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Use of Bedside Supply Carts

Nurses   (347 Views | 12 Replies)

NCline9 has 2 years experience as a BSN, RN and specializes in Critical Care.

31 Profile Views; 3 Posts

Hello,

I'm not sure if I'm posting this topic in the right place, but I wanted to get other nurses' opinions on this endeavor I'm undertaking.

I work in SICU at a VA Hospital, where we have one supply room and one limited supply cart located at the nurses' station. I'm wanting to request bedside supply carts to stock basic nursing supplies: IVs, gauze, tape, lab tubes, needles, syringes, etc. so that we don't have to run out of the room excessively to obtain needed supplies. In my experience in other hospitals, along with my colleagues' experiences, it appears as if this is already a standard practice in most ICUs. However, in order to request this type of change, I must submit a formal request to our EBP council, using evidence-based literature supporting my request. Unfortunately this specific topic has not really been researched and therefore my lit review turned up dry. 

So my questions for you is:

In your experience, are bedside supply carts common in the ICU?

How would you approach this EBP request, given that there are almost no articles specifically addressing this topic?

Thank you for your time and input.

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Okami_CCRN has 4 years experience as a ADN, RN and specializes in Critical Care.

792 Posts; 14,337 Profile Views

Hey there, I was involved years ago with a project to utilize supply carts outside of our ICU rooms. I had to do a cost analysis to determine if supply cart utilization made financial sense, after the study we determined that the amount of waste was greater than the cost of the carts. We used to have to toss supplies after every patient, which is why we wanted to have carts right outside the room.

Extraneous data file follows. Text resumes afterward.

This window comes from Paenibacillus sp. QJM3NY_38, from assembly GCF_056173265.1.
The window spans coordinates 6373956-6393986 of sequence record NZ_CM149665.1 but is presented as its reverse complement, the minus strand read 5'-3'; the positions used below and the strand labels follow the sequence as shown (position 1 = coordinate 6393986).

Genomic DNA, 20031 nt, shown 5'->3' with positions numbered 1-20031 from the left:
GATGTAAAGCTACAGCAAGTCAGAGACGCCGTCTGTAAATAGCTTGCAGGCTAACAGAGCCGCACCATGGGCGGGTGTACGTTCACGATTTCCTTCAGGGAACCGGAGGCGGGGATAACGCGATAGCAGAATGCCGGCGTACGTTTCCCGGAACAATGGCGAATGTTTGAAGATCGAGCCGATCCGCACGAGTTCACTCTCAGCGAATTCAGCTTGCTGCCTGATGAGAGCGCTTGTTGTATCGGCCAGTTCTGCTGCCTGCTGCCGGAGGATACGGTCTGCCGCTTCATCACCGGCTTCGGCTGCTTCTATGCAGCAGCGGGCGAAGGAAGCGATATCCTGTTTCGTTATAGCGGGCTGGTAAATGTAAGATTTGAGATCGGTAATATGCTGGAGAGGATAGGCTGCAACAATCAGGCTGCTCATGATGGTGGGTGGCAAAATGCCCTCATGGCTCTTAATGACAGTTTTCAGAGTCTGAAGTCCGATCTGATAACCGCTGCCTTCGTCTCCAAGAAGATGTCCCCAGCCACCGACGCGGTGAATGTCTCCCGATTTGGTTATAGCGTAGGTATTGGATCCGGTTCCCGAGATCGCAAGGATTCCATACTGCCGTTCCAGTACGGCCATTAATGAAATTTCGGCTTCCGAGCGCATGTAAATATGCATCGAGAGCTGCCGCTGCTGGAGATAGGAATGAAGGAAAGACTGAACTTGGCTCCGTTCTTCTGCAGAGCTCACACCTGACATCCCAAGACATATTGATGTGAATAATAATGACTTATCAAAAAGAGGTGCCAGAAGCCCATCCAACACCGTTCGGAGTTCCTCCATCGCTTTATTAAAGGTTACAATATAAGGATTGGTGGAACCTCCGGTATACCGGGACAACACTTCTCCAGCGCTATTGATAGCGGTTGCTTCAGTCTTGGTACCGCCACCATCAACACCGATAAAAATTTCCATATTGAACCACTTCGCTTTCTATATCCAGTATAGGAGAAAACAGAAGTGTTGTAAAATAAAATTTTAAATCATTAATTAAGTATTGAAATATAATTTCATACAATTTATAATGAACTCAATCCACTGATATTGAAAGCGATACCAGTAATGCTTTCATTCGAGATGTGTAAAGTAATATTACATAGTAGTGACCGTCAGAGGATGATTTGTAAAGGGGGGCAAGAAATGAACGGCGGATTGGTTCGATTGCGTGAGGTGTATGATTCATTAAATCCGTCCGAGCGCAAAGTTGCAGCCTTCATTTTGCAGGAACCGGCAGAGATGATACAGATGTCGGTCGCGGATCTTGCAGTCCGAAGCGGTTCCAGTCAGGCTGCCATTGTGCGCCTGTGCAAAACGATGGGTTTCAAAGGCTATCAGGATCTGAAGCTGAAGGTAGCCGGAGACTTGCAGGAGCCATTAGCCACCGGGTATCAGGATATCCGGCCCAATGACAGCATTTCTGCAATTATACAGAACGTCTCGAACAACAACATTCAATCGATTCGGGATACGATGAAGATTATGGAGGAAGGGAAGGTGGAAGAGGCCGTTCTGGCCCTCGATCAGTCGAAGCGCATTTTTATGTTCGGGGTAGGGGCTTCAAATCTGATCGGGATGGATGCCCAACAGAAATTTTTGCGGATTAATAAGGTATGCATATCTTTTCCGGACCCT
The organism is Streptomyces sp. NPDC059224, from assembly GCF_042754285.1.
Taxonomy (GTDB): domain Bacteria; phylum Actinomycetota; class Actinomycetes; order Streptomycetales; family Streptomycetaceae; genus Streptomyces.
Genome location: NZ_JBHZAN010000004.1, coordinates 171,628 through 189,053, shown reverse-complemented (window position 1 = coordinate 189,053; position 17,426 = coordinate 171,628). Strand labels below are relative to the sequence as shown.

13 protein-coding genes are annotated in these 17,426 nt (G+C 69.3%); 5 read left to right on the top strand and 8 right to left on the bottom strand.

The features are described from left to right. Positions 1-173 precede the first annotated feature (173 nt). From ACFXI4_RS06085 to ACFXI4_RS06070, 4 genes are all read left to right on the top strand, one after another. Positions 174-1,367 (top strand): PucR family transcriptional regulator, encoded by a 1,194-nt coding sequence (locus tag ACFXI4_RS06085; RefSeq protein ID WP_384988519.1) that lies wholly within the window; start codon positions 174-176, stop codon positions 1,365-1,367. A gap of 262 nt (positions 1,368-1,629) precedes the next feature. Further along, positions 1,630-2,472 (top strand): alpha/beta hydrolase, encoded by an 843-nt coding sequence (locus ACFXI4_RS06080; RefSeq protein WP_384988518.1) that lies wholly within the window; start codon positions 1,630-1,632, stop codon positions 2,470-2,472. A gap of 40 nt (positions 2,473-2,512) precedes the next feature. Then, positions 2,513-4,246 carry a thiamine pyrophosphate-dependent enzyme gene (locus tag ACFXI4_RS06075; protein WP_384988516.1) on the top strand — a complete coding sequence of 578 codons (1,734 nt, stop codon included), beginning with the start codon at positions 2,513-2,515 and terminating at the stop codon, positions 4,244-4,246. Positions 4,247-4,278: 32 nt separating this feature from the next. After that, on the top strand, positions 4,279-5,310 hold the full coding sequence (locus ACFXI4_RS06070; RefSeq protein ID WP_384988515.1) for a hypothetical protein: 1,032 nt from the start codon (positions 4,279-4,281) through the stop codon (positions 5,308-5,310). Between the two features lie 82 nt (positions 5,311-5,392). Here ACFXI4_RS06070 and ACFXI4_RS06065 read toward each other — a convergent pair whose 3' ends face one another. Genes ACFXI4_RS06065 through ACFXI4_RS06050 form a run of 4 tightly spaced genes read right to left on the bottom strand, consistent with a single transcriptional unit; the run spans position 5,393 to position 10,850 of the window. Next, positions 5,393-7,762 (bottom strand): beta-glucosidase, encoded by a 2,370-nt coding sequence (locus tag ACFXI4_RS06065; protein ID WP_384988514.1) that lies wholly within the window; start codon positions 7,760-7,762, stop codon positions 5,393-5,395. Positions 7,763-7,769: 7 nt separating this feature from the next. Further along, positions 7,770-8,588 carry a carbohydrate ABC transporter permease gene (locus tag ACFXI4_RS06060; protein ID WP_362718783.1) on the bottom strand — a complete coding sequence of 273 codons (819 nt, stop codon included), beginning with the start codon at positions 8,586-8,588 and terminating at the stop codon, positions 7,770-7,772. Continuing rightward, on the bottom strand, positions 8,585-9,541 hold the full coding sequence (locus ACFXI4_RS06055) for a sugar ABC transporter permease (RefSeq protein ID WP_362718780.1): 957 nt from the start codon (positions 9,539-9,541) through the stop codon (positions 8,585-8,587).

We also had to break up the cost of the carts over 2 years, so we bought half the carts one year and the other half the second year. 

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NCline9 has 2 years experience as a BSN, RN and specializes in Critical Care.

3 Posts; 31 Profile Views

Interesting! Was there any particular reason why your carts had to be outside of the room vs. inside? Thank you for the info, that helps!

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Hoosier_RN has 20 years experience as a MSN and specializes in LTC, home health, hospice, ICU, ER, dialysis.

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41 minutes ago, NCline9 said:

Interesting! Was there any particular reason why your carts had to be outside of the room vs. inside? Thank you for the info, that helps!

If it's kept in the room, in some environments,  it's considered contaminated, regardless of being locked in a drawer or closet, open or closed, etc. In that case, it must be disposed of after each patient, adding to cost and increasing waste of resources

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Okami_CCRN has 4 years experience as a ADN, RN and specializes in Critical Care.

792 Posts; 14,337 Profile Views

Just like Hoosier said, if the cart is kept inside the room it is considered contaminated, we place ours right outside the room. It is a six drawer cart where we keep IV primary/secondary tubing, blood tubing, central dressing kits, pads, IV/blood work supplies, and other misc. things that we utilize frequently. 

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420 Posts; 2,013 Profile Views

We did this in the last NICU I worked at.  Carts were right next to the isolette/crib but were considered clean, so you had to take what you needed out before touching the baby.  If you touched the baby and realized you needed something you had to unglove, clean hands, get it, reglove.  We had someone come in each morning to restock.  It was great.

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NCline9 has 2 years experience as a BSN, RN and specializes in Critical Care.